Cooper vetoes NC bill banning Down syndrome abortions

RALEIGH, N.C. — North Carolina Gov. Roy Cooper vetoed on Friday a measure barring women from getting an abortion specifically due to a prenatal diagnosis of Down syndrome in a fetus. The proposal advanced by Republicans also sought to prohibit abortions on the basis of race or sex.

Under the measure, physicians would be required to report, with a signed confirmation, that an abortion was not desired for those three reasons. Republicans backing the measure say it would prevent a “modern-day eugenics” by ensuring disabled people wouldn’t need to pass a genetic test in order to be born.

In a veto message, the state’s Democratic governor cited privacy concerns, arguing the bill would have made it difficult for patients to get medical information and have honest conversations with their doctors.

“This bill gives the government control over what happens and what is said in the exam room between a woman and her doctor at a time she faces one of the most difficult decisions of her life,” Cooper said in a statement. “This bill is unconstitutional and it damages the doctor-patient relationship with an unprecedented government intrusion.”

Republican sponsors face a difficult challenge in overriding Cooper’s veto. They’d need support from multiple Democrats in each chamber to complete the override. While six House Democrats joined Republicans in supporting the bill, the Senate vote was split along party lines.

Abortions on the basis of sex selection are already outlawed in North Carolina. The bill would have strengthened the existing law by adding a mandate that physicians complete a form with signed confirmation that an abortion was not wanted because of a fetus’s race, sex or Down syndrome diagnosis.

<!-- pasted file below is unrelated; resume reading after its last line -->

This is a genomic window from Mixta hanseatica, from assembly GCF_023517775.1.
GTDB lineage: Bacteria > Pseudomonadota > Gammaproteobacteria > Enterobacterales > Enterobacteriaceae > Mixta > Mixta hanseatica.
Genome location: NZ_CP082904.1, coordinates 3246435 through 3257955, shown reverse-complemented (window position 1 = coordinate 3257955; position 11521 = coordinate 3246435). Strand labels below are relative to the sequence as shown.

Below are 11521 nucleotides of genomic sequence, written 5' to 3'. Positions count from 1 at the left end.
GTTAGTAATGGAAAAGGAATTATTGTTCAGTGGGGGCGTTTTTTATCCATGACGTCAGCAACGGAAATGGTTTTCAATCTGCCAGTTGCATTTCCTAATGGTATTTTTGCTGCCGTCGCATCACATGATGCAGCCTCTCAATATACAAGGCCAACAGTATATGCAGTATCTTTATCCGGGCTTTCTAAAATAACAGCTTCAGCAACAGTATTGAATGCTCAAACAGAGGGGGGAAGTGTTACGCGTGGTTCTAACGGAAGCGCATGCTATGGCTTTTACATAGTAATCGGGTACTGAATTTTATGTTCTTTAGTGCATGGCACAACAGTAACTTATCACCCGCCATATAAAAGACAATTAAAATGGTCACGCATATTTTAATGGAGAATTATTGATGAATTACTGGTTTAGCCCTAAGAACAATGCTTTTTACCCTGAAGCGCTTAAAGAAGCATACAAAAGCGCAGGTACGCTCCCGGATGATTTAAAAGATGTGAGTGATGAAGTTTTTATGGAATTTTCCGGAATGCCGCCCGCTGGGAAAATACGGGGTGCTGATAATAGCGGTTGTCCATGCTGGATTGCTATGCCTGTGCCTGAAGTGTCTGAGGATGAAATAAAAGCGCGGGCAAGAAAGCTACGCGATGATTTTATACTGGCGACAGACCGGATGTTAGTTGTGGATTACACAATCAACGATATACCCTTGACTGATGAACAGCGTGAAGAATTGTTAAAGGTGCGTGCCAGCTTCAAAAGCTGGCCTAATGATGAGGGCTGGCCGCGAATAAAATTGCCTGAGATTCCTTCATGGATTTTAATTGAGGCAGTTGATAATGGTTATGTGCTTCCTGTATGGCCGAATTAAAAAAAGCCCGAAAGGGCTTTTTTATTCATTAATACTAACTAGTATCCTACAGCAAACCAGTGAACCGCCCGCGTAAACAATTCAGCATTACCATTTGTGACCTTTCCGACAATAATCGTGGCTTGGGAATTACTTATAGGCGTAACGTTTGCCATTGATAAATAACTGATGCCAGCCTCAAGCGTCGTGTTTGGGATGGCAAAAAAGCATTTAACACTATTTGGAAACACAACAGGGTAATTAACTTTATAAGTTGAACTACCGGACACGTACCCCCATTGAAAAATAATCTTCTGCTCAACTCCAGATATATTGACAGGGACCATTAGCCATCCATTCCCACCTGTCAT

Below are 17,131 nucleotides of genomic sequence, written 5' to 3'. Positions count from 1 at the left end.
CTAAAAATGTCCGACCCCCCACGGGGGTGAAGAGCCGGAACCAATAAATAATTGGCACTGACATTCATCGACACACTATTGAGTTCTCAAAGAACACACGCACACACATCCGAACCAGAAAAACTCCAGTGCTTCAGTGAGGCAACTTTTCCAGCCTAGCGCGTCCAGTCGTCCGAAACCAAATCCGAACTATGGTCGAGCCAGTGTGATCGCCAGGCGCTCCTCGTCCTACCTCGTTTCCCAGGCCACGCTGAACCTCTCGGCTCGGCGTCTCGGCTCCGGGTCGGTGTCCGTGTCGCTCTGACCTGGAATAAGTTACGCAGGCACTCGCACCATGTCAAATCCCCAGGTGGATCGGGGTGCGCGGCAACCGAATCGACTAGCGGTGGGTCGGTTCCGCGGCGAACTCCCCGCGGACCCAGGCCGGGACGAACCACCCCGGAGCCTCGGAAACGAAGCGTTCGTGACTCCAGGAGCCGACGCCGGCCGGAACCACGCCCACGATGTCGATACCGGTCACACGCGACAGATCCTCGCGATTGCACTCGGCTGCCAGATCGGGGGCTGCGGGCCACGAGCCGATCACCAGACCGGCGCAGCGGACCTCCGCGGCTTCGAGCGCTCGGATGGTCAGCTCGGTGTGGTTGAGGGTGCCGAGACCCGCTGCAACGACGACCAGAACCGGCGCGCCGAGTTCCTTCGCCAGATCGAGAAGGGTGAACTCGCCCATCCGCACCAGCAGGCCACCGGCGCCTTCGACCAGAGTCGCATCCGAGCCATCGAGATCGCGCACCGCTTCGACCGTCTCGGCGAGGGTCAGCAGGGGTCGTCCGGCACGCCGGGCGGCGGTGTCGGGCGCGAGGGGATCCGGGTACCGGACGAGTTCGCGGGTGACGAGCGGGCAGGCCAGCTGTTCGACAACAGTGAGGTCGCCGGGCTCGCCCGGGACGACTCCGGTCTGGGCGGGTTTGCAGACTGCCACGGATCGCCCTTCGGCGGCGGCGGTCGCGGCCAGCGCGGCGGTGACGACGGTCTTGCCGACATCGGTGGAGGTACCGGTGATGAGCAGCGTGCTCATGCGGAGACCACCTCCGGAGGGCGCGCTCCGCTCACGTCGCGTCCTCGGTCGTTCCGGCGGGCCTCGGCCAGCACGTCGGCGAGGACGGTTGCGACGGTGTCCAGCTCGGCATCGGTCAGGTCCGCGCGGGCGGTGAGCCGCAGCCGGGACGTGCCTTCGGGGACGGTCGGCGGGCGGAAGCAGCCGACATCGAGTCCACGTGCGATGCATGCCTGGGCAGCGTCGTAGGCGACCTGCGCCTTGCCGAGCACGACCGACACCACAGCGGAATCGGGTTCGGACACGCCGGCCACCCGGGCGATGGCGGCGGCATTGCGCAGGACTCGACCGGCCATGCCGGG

Several states have already enacted similar plans. South Dakota Republican Gov. Kristi Noem signed a bill in March barring women from seeking abortions based on the detection of Down syndrome. Arizona GOP Gov. Dough Ducey approved a bill in April to outlaw the procedure if a woman is seeking an abortion solely because a fetus has a genetic abnormality such as Down syndrome. A divided federal appeals court ruled earlier that month that Ohio could enforce a similar 2017 anti-abortion law the state passed but had on hold as it worked its way through the courts.

Meanwhile, Democratic lawmakers and abortion rights groups in North Carolina have said House Bill 453 would force women to give birth, even if a Down syndrome diagnosis was just one of many factors that contributed to their decision.

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Anderson is a corps member for the Associated Press/Report for America Statehouse News Initiative. Report for America is a nonprofit national service program that places journalists in local newsrooms to report on undercovered issues.